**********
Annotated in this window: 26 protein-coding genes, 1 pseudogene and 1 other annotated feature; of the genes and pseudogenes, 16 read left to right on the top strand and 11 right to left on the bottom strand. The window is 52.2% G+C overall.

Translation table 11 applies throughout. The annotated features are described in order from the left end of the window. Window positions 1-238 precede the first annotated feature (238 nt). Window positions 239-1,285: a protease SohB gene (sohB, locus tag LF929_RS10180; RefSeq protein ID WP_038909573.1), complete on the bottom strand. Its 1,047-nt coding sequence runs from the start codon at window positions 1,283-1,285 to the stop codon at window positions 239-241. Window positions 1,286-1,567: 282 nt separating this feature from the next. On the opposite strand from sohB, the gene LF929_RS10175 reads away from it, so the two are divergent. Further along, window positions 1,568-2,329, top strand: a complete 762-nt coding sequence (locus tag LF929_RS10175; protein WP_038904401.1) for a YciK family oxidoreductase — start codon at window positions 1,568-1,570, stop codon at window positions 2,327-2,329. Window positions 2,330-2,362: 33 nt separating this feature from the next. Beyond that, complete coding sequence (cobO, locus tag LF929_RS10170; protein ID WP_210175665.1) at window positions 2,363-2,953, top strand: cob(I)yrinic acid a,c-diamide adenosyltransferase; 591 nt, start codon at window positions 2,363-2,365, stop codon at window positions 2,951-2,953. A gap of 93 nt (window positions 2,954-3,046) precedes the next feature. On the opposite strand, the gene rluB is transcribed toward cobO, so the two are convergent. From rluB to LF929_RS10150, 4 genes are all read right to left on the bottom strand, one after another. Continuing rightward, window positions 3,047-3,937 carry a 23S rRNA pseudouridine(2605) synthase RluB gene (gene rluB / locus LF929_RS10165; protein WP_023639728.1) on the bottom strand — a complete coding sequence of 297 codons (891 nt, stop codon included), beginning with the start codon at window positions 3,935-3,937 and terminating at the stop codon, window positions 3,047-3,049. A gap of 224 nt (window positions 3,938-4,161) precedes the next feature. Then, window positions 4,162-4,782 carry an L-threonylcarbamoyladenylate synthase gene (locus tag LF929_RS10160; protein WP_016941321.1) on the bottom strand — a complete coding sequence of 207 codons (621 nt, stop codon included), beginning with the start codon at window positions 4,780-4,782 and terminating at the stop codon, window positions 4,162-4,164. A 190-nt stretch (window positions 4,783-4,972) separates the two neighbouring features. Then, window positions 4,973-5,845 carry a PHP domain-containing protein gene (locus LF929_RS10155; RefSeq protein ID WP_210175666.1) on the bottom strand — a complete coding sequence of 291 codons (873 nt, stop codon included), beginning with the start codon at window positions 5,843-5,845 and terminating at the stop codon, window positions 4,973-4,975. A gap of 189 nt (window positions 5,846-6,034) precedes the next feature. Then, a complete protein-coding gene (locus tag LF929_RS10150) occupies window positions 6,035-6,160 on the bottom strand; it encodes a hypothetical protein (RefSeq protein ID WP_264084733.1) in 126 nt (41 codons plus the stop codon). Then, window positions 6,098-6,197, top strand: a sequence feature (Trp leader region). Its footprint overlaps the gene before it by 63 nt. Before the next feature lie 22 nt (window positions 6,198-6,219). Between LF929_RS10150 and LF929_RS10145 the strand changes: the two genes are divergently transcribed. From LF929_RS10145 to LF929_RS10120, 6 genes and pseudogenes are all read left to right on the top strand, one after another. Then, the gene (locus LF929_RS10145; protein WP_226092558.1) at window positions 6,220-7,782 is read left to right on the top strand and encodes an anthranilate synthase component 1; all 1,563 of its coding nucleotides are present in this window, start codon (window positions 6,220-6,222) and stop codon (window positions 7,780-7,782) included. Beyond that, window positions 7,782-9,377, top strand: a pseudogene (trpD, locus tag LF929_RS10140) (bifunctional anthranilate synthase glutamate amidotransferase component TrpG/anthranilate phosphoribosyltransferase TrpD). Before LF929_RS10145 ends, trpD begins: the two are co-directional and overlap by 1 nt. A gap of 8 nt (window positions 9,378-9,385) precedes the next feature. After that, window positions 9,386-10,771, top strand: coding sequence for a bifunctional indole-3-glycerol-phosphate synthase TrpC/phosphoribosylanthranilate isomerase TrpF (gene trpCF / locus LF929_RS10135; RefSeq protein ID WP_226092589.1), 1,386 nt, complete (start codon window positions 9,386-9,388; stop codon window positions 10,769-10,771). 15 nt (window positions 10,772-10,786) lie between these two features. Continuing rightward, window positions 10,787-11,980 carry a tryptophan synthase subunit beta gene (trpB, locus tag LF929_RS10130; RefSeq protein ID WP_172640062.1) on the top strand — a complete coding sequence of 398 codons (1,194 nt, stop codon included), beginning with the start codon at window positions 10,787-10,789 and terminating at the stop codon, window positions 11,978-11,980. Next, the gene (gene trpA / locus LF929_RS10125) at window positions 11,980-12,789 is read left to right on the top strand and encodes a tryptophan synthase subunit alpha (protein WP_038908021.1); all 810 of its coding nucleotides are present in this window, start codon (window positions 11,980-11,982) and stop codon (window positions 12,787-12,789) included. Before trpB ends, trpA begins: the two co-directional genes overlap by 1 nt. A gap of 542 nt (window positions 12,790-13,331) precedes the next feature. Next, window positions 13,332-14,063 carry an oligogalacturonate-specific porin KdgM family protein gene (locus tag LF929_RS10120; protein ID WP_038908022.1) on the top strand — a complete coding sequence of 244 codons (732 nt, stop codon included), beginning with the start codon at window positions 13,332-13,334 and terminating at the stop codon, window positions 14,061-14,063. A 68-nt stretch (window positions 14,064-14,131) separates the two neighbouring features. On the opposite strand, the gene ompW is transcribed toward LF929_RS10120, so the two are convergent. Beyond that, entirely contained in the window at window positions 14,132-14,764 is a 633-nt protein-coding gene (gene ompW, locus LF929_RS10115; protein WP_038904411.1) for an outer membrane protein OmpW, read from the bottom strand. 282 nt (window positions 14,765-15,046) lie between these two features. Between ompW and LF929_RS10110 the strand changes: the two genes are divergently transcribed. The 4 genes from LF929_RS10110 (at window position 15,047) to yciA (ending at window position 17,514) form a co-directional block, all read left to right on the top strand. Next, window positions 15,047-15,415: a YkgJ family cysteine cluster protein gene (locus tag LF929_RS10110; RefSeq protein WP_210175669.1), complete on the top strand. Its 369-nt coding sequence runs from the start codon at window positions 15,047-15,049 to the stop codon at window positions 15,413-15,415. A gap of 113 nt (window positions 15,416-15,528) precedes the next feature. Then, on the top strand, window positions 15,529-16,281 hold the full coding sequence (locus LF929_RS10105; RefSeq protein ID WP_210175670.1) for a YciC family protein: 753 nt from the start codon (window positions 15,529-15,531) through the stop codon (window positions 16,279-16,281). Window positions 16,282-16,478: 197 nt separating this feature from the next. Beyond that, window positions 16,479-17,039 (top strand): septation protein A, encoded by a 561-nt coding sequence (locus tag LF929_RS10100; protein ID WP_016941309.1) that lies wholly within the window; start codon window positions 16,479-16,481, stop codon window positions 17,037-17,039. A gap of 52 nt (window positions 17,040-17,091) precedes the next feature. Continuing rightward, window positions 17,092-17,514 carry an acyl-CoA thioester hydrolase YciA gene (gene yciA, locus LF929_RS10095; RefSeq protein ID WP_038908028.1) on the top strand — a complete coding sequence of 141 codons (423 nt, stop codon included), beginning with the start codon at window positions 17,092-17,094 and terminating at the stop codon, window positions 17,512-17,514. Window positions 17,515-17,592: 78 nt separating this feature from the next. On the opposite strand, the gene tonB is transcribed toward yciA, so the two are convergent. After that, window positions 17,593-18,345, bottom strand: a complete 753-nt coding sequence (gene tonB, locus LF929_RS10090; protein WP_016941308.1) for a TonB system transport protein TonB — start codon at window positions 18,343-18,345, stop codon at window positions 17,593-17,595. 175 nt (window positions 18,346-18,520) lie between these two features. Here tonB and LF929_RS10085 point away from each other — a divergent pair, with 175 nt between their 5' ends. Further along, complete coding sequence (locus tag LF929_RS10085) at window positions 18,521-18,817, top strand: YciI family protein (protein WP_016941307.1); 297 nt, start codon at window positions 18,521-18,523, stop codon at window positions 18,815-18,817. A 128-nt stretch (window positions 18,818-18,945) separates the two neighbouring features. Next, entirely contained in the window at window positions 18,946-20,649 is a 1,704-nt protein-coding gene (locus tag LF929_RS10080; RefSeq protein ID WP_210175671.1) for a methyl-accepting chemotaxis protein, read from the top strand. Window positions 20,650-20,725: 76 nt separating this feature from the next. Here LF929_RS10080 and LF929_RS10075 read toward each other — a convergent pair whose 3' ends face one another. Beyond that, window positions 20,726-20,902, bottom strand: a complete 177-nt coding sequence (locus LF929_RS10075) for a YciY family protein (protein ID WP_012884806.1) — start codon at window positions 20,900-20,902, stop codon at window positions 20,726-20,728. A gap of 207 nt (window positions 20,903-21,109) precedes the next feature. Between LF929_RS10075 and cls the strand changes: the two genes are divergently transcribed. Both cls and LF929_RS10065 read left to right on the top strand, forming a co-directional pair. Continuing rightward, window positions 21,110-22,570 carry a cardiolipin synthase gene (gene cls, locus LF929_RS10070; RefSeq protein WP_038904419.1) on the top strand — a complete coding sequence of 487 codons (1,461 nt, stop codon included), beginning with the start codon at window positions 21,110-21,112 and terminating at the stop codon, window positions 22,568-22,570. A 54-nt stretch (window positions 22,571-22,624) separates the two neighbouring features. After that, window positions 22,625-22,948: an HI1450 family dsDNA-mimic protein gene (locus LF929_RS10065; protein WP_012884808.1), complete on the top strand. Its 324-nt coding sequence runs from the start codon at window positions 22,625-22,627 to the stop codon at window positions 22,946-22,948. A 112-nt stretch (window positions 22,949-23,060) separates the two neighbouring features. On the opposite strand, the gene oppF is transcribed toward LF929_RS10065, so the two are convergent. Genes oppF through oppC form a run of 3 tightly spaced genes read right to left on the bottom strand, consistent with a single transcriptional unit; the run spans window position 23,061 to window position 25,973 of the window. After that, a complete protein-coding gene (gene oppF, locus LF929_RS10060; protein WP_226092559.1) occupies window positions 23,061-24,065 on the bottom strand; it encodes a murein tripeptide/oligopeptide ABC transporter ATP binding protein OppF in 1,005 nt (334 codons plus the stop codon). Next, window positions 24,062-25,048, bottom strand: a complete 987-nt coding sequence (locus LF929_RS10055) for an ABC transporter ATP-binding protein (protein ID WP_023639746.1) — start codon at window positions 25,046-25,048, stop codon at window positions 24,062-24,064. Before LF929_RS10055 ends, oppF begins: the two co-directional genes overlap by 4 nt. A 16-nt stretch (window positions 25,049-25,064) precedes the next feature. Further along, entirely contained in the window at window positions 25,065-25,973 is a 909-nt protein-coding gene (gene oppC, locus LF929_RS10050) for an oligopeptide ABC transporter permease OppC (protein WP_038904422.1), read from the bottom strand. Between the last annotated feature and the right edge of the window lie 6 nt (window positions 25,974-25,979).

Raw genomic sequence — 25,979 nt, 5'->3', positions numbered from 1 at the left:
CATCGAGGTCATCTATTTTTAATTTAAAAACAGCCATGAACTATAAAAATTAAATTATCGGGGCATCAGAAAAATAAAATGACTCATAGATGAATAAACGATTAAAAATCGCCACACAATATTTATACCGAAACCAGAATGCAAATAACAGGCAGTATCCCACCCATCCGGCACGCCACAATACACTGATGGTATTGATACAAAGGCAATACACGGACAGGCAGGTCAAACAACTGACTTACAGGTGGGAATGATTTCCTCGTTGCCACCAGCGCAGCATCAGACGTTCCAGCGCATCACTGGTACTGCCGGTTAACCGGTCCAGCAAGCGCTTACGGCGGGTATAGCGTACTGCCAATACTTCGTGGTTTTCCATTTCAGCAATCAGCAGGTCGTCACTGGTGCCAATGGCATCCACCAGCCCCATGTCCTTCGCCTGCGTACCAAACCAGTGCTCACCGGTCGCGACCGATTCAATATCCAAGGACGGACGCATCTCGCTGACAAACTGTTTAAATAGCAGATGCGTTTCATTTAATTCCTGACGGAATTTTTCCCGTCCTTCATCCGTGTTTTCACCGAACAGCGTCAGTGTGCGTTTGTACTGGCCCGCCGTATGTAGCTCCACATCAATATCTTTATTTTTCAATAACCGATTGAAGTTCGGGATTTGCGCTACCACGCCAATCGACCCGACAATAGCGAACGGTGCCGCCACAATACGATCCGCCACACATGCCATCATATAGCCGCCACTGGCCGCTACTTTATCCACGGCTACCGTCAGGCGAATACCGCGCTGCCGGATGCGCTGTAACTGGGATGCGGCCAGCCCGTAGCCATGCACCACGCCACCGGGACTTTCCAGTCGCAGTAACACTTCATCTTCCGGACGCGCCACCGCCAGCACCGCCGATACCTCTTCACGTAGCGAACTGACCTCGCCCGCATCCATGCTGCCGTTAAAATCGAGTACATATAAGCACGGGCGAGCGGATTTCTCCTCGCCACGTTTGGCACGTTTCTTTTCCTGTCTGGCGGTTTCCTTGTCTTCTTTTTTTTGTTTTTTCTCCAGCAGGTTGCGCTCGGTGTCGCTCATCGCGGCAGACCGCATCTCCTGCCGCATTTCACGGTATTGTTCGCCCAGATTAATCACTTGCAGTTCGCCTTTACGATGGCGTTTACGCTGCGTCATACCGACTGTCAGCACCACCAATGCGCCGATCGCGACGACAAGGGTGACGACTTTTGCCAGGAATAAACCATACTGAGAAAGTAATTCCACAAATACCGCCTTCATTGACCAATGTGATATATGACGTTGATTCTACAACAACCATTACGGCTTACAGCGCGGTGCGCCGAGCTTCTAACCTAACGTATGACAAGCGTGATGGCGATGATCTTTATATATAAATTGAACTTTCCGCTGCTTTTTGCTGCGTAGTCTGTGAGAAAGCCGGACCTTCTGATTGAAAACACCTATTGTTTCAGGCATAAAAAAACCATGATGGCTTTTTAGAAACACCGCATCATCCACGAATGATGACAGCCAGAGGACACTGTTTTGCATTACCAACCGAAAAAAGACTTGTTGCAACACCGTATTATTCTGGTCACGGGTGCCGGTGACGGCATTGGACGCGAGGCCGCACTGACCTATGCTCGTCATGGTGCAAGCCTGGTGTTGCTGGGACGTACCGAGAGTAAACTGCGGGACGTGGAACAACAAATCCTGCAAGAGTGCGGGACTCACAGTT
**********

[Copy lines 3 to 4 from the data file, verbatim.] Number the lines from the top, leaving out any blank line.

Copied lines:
Raw genomic sequence — 25,979 nt, 5'->3', positions numbered from 1 at the left:
CATCGAGGTCATCTATTTTTAATTTAAAAACAGCCATGAACTATAAAAATTAAATTATCGGGGCATCAGAAAAATAAAATGACTCATAGATGAATAAACGATTAAAAATCGCCACACAATATTTATACCGAAACCAGAATGCAAATAACAGGCAGTATCCCACCCATCCGGCACGCCACAATACACTGATGGTATTGATACAAAGGCAATACACGGACAGGCAGGTCAAACAACTGACTTACAGGTGGGAATGATTTCCTCGTTGCCACCAGCGCAGCATCAGACGTTCCAGCGCATCACTGGTACTGCCGGTTAACCGGTCCAGCAAGCGCTTACGGCGGGTATAGCGTACTGCCAATACTTCGTGGTTTTCCATTTCAGCAATCAGCAGGTCGTCACTGGTGCCAATGGCATCCACCAGCCCCATGTCCTTCGCCTGCGTACCAAACCAGTGCTCACCGGTCGCGACCGATTCAATATCCAAGGACGGACGCATCTCGCTGACAAACTGTTTAAATAGCAGATGCGTTTCATTTAATTCCTGACGGAATTTTTCCCGTCCTTCATCCGTGTTTTCACCGAACAGCGTCAGTGTGCGTTTGTACTGGCCCGCCGTATGTAGCTCCACATCAATATCTTTATTTTTCAATAACCGATTGAAGTTCGGGATTTGCGCTACCACGCCAATCGACCCGACAATAGCGAACGGTGCCGCCACAATACGATCCGCCACACATGCCATCATATAGCCGCCACTGGCCGCTACTTTATCCACGGCTACCGTCAGGCGAATACCGCGCTGCCGGATGCGCTGTAACTGGGATGCGGCCAGCCCGTAGCCATGCACCACGCCACCGGGACTTTCCAGTCGCAGTAACACTTCATCTTCCGGACGCGCCACCGCCAGCACCGCCGATACCTCTTCACGTAGCGAACTGACCTCGCCCGCATCCATGCTGCCGTTAAAATCGAGTACATATAAGCACGGGCGAGCGGATTTCTCCTCGCCACGTTTGGCACGTTTCTTTTCCTGTCTGGCGGTTTCCTTGTCTTCTTTTTTTTGTTTTTTCTCCAGCAGGTTGCGCTCGGTGTCGCTCATCGCGGCAGACCGCATCTCCTGCCGCATTTCACGGTATTGTTCGCCCAGATTAATCACTTGCAGTTCGCCTTTACGATGGCGTTTACGCTGCGTCATACCGACTGTCAGCACCACCAATGCGCCGATCGCGACGACAAGGGTGACGACTTTTGCCAGGAATAAACCATACTGAGAAAGTAATTCCACAAATACCGCCTTCATTGACCAATGTGATATATGACGTTGATTCTACAACAACCATTACGGCTTACAGCGCGGTGCGCCGAGCTTCTAACCTAACGTATGACAAGCGTGATGGCGATGATCTTTATATATAAATTGAACTTTCCGCTGCTTTTTGCTGCGTAGTCTGTGAGAAAGCCGGACCTTCTGATTGAAAACACCTATTGTTTCAGGCATAAAAAAACCATGATGGCTTTTTAGAAACACCGCATCATCCACGAATGATGACAGCCAGAGGACACTGTTTTGCATTACCAACCGAAAAAAGACTTGTTGCAACACCGTATTATTCTGGTCACGGGTGCCGGTGACGGCATTGGACGCGAGGCCGCACTGACCTATGCTCGTCATGGTGCAAGCCTGGTGTTGCTGGGACGTACCGAGAGTAAACTGCGGGACGTGGAACAACAAATCCTGCAAGAGTGCGGGACTCACAGTT